Put The Blame On Me



Our reference points, motives and biases form the foundation of all that we feel and do. Why we do things determines our decisions and outcomes. When it comes to accomplishing our goals, helping other people, reducing conflict, and creating successful relationships – we can choose the quality of every interaction.

Humans are naturally selfish. The need to survive has created habits and mechanisms that put our own personal needs above the needs of others. One way we deceive ourselves into being selfish is the way we view other people. We often see ourselves as the center of reality, as the most human, living-being in our world – while we see others as objects, not people. We treat objects much differently than we treat humans. By seeing other people as objects we can then justify any action that puts our needs above theirs – this is where most conflict comes from. Viewing others as objects rather than as humans allows us to justify our opinions and feelings as correct while making sure that we blind ourselves to the correctness of other people’s ideas, needs, and actions. In order to understand this idea better please read:  The Anatomy of Peace – by The Arbinger Institute.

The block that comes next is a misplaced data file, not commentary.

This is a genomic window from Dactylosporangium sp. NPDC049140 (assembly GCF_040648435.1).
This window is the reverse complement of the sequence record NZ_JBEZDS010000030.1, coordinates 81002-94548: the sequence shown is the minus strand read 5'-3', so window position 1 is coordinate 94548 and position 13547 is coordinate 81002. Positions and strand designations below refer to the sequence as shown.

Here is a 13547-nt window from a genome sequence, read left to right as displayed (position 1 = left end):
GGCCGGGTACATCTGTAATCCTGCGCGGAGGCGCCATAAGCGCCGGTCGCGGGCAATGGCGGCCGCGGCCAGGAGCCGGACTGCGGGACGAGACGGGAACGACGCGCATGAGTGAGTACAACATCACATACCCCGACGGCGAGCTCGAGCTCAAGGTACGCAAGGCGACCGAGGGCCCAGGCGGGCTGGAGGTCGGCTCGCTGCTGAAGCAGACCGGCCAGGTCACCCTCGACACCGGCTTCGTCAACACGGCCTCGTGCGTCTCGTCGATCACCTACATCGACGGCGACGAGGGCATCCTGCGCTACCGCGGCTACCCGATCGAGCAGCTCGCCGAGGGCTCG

When we try to see other people as humans rather than objects, our actions, thoughts, and behaviors will change. We will be able to solve problems that before seemed insurmountable. We will have the ability to help others get what they want and feel good doing so.

Studying the WHY of what we do rather than the WHAT creates the foundation for effective change. If a building is built on unstable ground, the entire structure is at risk. It is the same in our lives. If our beliefs and mindset are not built with sure and true principles, then all of our relationships, success, and endeavors are at risk.

When things go wrong we give our power to others by blaming. When we blame others for events or actions, we are not taking responsibility for our own ability to create change. When we blame, we are not viewing them as humans, but rather as objects who are supposed to be perfect. To start the process of really viewing others as living beings, whenever a conflict or negative situation arises – begin by asking yourself 4 questions:

  • What do I really want the outcome to be?
  • What do they really want the outcome to be?
  • What can I do to change the current situation?
  • What can I do to help the other person get what they want?

The answers to these questions allows the possibility for deeper understanding and a reduction of selfishness. In life, the more we help other people get what they want, the byproduct is that we end up getting what we want. Adam Grant wrote a book that describes all people as either givers, takers, or matchers. While all three can achieve success – those who help others the most end up achieving the greatest success and satisfaction.  Viewing others as humans helps us overcome selfishness. In taking responsibility for our own feelings, our own actions, we can then learn to navigate complex relationships and reduce conflict in all areas of our lives.

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